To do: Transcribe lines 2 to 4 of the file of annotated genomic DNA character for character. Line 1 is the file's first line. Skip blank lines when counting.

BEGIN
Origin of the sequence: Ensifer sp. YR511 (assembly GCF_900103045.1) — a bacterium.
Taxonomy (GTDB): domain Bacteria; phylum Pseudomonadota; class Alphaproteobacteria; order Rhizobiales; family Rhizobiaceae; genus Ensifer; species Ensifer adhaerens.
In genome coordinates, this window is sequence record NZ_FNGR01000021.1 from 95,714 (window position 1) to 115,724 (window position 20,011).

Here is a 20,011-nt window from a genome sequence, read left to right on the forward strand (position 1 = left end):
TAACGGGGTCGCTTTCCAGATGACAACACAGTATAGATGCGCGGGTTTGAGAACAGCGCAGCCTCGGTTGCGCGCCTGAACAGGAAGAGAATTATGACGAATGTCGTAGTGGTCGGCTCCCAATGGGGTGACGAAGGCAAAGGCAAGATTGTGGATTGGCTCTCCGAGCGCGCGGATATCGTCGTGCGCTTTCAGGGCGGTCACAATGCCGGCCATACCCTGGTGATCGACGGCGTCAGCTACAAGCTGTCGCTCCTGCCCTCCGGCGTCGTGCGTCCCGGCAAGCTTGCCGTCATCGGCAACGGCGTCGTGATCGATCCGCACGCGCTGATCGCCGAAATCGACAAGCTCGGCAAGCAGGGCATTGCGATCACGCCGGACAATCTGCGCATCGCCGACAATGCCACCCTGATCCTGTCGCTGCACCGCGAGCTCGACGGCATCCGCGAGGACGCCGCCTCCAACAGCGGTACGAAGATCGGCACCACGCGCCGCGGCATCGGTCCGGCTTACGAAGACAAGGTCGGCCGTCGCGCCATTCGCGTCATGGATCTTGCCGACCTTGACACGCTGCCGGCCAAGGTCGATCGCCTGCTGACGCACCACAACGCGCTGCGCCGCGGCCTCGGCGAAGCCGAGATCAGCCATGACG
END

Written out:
Taxonomy (GTDB): domain Bacteria; phylum Pseudomonadota; class Alphaproteobacteria; order Rhizobiales; family Rhizobiaceae; genus Ensifer; species Ensifer adhaerens.
In genome coordinates, this window is sequence record NZ_FNGR01000021.1 from 95,714 (window position 1) to 115,724 (window position 20,011).

Here is a 20,011-nt window from a genome sequence, read left to right on the forward strand (position 1 = left end):